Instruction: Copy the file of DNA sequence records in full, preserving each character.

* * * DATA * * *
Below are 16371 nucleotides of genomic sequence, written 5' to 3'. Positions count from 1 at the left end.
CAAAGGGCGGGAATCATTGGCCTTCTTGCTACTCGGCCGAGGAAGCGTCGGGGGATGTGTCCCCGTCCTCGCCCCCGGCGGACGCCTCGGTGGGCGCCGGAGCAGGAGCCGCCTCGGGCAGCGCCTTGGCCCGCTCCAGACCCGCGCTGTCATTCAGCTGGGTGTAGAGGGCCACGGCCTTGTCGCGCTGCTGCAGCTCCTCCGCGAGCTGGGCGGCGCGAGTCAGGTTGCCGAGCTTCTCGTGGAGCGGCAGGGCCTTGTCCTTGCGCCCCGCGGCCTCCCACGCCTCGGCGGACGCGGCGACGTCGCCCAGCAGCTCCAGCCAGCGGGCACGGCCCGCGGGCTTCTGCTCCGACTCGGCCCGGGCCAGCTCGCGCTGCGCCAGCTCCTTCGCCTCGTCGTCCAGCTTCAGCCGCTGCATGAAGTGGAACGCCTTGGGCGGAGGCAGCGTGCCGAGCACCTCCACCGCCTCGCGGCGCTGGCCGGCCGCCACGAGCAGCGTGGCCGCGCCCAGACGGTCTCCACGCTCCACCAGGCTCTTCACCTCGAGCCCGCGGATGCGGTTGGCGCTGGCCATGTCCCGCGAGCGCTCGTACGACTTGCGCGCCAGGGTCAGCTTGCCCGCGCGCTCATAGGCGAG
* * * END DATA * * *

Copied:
Below are 16371 nucleotides of genomic sequence, written 5' to 3'. Positions count from 1 at the left end.
CAAAGGGCGGGAATCATTGGCCTTCTTGCTACTCGGCCGAGGAAGCGTCGGGGGATGTGTCCCCGTCCTCGCCCCCGGCGGACGCCTCGGTGGGCGCCGGAGCAGGAGCCGCCTCGGGCAGCGCCTTGGCCCGCTCCAGACCCGCGCTGTCATTCAGCTGGGTGTAGAGGGCCACGGCCTTGTCGCGCTGCTGCAGCTCCTCCGCGAGCTGGGCGGCGCGAGTCAGGTTGCCGAGCTTCTCGTGGAGCGGCAGGGCCTTGTCCTTGCGCCCCGCGGCCTCCCACGCCTCGGCGGACGCGGCGACGTCGCCCAGCAGCTCCAGCCAGCGGGCACGGCCCGCGGGCTTCTGCTCCGACTCGGCCCGGGCCAGCTCGCGCTGCGCCAGCTCCTTCGCCTCGTCGTCCAGCTTCAGCCGCTGCATGAAGTGGAACGCCTTGGGCGGAGGCAGCGTGCCGAGCACCTCCACCGCCTCGCGGCGCTGGCCGGCCGCCACGAGCAGCGTGGCCGCGCCCAGACGGTCTCCACGCTCCACCAGGCTCTTCACCTCGAGCCCGCGGATGCGGTTGGCGCTGGCCATGTCCCGCGAGCGCTCGTACGACTTGCGCGCCAGGGTCAGCTTGCCCGCGCGCTCATAGGCGAG